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Sotrovimab Side Effects

Medically reviewed by Last updated on Apr 1, 2022.

Applies to sotrovimab: parenteral solution concentrate for injection for iv infusion.

Special Alerts:

On March 25, 2022, FDA issued an update to the emergency use authorization (EUA) for sotrovimab based on new data showing that the current authorized dose of sotrovimab is unlikely to be effective against the Omicron BA.2 subvariant.15 16 Under the revised EUA, sotrovimab is no longer authorized for use at this time in geographic regions where infection is likely to have been caused by a SARS-CoV-2 variant that is not susceptible to this treatment.15 16 There are several other therapies (e.g., nirmatrelvir, remdesivir, bebtelovimab, molnupiravir) that are expected to be effective against the BA.2 subvariant, and that are authorized or approved to treat certain patients with mild-to-moderate COVID-19 who are at high risk for progression to severe disease, including hospitalization or death. Health care providers should assess whether these treatments are suitable for their patients.15 FDA will continue to monitor the BA.2 subvariant in all U.S. regions and may revise the authorization further to ensure that patients with COVID-19 have effective treatments available. Health care providers should also monitor the frequency of BA.2 in their region as they choose appropriate treatment options for their patients.15

The American Society of Health-System Pharmacists, Inc. represents that the information provided in the accompanying monograph was formulated with a reasonable standard of care, and in conformity with professional standards in the field. Readers are cautioned that sotrovimab is not an approved treatment for coronavirus disease 2019 (COVID-19) caused by SARS-CoV-2, but rather, is being investigated for and is currently available under an FDA emergency use authorization (EUA) for the treatment of mild to moderate COVID-19 in certain outpatients. The American Society of Health-System Pharmacists, Inc. makes no representations or warranties, express or implied, including, but not limited to, any implied warranty of merchantability and/or fitness for a particular purpose, with respect to the information contained in the accompanying monograph, and specifically disclaims all such warranties. Readers of this information are advised that ASHP is not responsible for the continued currency of the information, for any errors or omissions, and/or for any consequences arising from the use of the information contained in the monograph in any and all practice settings. Readers are advised that decisions regarding drug therapy are complex medical decisions requiring the independent, informed decision of an appropriate health care professional, and that the information contained in the monograph is provided for informational purposes only. The entire monograph for a drug should be reviewed for a thorough understanding of the drug's actions, uses and side effects. The American Society of Health-System Pharmacists, Inc. does not endorse or recommend the use of any drug. The information contained in the monograph is not a substitute for medical care.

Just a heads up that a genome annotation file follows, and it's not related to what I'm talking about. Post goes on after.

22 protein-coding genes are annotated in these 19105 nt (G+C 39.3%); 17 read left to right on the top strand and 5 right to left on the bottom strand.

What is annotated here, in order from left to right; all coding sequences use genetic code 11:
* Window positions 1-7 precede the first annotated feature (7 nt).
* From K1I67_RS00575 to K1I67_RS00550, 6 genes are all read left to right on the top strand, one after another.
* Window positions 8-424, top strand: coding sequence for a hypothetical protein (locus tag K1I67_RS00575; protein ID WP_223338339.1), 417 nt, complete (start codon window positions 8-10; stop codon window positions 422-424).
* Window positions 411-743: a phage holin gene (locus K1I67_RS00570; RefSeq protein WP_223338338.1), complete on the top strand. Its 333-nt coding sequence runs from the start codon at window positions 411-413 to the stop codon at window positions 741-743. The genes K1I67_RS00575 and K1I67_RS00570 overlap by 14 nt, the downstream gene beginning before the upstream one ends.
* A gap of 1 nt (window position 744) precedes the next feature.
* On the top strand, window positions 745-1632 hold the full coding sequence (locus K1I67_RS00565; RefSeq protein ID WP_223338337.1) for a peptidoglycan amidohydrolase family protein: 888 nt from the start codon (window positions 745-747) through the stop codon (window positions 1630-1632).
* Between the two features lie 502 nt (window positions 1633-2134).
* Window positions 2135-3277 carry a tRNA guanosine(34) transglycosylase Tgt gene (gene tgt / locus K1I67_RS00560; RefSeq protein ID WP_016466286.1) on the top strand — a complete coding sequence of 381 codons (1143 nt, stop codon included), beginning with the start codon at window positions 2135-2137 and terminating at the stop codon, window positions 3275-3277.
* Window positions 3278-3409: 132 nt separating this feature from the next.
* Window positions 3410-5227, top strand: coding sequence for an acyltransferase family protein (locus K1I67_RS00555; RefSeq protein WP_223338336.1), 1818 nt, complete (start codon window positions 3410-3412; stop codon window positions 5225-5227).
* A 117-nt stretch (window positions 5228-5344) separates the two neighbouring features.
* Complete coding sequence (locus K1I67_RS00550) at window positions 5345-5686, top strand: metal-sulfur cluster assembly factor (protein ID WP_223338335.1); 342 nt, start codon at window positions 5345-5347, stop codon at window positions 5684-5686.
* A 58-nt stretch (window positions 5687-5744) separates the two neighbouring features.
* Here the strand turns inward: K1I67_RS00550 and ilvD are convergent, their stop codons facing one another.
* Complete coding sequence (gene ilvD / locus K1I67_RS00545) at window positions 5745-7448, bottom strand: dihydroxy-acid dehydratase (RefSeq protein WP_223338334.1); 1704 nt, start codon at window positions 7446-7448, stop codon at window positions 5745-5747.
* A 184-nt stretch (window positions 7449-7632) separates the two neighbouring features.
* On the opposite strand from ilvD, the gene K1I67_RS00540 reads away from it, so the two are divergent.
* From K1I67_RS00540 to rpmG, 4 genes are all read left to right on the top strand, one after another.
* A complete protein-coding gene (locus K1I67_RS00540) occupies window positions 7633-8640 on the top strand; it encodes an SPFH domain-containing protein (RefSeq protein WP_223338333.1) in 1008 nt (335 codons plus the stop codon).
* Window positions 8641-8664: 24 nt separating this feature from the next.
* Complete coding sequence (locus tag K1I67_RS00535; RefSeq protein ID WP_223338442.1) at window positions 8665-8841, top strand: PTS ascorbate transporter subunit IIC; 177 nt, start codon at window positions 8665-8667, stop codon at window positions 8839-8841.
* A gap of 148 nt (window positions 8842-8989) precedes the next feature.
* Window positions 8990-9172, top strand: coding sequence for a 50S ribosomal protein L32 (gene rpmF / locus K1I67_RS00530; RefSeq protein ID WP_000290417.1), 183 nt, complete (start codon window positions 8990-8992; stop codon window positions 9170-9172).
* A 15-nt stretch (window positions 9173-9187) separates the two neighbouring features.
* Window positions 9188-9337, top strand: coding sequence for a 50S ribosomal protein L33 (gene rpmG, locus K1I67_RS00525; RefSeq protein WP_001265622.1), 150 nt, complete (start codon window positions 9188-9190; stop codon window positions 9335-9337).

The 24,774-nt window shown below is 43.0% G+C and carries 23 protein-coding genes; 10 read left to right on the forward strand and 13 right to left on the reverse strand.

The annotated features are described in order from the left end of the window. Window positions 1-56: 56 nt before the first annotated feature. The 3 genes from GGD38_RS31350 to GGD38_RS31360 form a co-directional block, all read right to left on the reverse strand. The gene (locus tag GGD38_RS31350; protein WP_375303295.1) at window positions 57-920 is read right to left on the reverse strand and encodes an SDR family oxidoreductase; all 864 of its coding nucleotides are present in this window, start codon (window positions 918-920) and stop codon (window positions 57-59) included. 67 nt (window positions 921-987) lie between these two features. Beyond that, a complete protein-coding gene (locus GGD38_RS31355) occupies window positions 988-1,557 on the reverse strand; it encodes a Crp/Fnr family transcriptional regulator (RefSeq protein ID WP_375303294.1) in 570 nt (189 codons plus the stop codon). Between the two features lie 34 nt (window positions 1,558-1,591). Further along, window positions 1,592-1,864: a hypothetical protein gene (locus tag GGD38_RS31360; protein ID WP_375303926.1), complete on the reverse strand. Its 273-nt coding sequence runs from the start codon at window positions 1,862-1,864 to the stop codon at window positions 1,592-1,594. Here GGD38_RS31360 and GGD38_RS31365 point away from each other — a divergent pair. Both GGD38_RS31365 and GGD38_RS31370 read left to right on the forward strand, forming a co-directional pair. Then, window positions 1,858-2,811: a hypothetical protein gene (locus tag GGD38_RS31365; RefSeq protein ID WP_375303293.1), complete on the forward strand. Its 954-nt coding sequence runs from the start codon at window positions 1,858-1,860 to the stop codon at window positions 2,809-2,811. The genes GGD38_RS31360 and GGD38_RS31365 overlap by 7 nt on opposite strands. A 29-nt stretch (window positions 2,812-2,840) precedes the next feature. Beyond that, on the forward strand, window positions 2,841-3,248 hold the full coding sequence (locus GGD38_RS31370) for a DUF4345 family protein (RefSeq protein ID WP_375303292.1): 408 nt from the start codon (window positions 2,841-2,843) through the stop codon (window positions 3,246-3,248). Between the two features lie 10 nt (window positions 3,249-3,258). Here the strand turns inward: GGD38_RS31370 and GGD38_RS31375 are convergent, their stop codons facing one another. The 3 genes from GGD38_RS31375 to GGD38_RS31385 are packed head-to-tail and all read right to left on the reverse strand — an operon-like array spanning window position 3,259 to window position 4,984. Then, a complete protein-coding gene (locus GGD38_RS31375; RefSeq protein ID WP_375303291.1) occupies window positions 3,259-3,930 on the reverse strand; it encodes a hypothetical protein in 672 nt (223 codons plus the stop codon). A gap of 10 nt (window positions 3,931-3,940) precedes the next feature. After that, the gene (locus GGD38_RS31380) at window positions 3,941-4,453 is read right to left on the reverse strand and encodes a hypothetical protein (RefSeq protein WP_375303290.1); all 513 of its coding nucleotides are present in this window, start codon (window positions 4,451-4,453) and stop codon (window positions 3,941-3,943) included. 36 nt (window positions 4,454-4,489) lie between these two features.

Side effects include:

Data from an ongoing trial in outpatients with mild to moderate COVID-19 (NCT04545060; COMET-ICE) indicate most common treatment-emergent adverse events in those treated with sotrovimab were mild or moderate (grade 1 or 2) rash (2%) and diarrhea (1%). No other treatment-emergent adverse events reported more frequently in patients who received sotrovimab compared with placebo.

Further information

Always consult your healthcare provider to ensure the information displayed on this page applies to your personal circumstances.

Some side effects may not be reported. You may report them to the FDA.